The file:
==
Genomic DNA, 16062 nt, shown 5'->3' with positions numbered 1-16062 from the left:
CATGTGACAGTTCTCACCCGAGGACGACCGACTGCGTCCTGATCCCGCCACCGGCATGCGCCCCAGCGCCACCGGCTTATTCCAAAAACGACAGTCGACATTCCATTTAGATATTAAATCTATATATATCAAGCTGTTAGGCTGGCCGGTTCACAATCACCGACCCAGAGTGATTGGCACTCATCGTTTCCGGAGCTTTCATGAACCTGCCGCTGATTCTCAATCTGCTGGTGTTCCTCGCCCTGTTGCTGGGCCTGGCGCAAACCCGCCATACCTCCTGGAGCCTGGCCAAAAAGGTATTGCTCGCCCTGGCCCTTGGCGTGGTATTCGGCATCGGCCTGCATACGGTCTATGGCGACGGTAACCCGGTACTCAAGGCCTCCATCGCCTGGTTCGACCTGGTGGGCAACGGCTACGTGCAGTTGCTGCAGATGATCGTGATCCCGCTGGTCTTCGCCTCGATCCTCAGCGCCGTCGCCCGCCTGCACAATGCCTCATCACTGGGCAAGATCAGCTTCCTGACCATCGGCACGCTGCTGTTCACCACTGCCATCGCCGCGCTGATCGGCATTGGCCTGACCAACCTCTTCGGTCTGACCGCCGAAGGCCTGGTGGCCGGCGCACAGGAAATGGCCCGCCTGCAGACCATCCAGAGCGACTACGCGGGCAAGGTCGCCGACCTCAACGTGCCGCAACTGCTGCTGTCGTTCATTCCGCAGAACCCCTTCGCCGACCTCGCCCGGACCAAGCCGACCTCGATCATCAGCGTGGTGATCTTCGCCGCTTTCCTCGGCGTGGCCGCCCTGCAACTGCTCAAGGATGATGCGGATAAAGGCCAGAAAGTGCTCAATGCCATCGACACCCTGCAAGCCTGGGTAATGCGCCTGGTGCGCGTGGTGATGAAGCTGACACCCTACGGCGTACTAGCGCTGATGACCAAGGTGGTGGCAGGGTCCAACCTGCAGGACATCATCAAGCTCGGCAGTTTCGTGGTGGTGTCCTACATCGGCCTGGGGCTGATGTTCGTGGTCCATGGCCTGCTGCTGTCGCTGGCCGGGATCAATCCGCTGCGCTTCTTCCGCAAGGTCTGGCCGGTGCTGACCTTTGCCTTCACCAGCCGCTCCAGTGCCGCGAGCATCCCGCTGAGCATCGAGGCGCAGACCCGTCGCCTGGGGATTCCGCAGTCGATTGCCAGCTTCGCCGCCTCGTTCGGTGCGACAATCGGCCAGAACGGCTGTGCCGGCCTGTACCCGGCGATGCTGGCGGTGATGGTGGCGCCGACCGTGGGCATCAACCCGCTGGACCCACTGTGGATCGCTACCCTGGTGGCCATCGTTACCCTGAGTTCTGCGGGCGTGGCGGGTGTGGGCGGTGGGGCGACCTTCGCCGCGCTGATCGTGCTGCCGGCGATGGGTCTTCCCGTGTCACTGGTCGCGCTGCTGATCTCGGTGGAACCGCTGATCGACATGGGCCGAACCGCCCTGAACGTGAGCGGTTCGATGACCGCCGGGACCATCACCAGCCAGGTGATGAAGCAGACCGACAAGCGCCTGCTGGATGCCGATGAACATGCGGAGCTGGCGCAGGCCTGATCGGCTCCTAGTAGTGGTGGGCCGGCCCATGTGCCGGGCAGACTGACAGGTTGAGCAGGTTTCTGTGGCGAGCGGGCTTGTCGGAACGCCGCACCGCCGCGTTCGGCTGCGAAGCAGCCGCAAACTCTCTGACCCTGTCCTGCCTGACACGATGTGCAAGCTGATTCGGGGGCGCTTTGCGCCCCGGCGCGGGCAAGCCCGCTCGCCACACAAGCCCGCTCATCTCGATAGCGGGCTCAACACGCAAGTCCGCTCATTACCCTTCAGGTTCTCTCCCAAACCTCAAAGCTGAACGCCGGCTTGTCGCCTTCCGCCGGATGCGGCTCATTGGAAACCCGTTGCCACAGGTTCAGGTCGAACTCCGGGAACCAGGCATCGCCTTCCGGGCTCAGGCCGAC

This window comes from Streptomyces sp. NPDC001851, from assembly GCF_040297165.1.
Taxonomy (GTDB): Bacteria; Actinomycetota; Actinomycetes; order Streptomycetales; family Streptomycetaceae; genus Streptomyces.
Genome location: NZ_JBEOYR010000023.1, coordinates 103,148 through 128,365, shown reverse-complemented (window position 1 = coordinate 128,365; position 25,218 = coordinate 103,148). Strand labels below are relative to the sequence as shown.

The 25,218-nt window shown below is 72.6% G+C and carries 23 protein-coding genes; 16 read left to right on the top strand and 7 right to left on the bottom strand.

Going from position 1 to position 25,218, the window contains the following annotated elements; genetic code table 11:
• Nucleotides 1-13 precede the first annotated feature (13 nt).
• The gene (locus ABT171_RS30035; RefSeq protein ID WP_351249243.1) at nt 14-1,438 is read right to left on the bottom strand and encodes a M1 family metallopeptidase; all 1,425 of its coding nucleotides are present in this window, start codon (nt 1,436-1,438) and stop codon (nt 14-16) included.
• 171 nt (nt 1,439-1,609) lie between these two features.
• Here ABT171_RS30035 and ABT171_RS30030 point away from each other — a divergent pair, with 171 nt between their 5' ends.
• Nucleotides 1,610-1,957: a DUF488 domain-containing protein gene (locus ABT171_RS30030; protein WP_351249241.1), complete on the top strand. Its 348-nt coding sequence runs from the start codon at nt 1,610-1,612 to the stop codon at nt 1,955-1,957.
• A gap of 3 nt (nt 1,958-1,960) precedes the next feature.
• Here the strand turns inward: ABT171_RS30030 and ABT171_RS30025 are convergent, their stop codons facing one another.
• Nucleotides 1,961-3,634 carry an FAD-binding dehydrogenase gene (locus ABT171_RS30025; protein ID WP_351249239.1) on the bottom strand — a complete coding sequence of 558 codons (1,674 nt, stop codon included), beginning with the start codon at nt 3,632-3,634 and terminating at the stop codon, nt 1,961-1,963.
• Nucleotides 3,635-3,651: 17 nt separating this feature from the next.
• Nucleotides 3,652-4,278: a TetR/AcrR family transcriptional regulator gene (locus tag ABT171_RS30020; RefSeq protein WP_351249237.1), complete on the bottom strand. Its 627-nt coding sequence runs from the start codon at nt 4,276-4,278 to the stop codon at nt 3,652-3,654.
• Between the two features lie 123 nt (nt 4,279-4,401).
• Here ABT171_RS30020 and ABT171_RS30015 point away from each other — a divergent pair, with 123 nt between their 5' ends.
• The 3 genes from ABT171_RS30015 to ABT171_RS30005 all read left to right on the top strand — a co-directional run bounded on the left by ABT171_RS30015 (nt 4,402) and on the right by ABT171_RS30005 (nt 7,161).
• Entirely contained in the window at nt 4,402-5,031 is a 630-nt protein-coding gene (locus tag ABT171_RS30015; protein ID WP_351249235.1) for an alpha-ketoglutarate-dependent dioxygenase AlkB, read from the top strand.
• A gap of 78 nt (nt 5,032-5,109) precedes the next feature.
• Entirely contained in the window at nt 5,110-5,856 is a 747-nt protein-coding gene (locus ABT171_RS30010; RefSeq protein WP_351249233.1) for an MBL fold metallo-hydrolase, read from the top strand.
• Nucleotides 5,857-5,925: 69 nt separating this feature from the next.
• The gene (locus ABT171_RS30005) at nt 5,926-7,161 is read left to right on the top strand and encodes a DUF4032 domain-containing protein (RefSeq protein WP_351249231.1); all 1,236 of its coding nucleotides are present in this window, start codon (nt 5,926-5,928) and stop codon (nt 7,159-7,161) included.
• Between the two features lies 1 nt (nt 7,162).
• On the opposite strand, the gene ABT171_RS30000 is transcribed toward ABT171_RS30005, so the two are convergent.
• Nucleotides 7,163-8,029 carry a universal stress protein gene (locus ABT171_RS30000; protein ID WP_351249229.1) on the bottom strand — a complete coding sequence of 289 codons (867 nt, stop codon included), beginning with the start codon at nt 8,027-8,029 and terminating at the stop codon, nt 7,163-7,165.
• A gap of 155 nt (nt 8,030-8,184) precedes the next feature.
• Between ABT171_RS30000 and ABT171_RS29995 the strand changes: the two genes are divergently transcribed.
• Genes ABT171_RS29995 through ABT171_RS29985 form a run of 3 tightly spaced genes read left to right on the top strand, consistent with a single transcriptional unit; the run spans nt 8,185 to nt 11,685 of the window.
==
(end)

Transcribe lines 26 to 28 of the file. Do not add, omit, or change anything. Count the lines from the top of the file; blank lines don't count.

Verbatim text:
• Between the two features lies 1 nt (nt 7,162).
• On the opposite strand, the gene ABT171_RS30000 is transcribed toward ABT171_RS30005, so the two are convergent.
• Nucleotides 7,163-8,029 carry a universal stress protein gene (locus ABT171_RS30000; protein ID WP_351249229.1) on the bottom strand — a complete coding sequence of 289 codons (867 nt, stop codon included), beginning with the start codon at nt 8,027-8,029 and terminating at the stop codon, nt 7,163-7,165.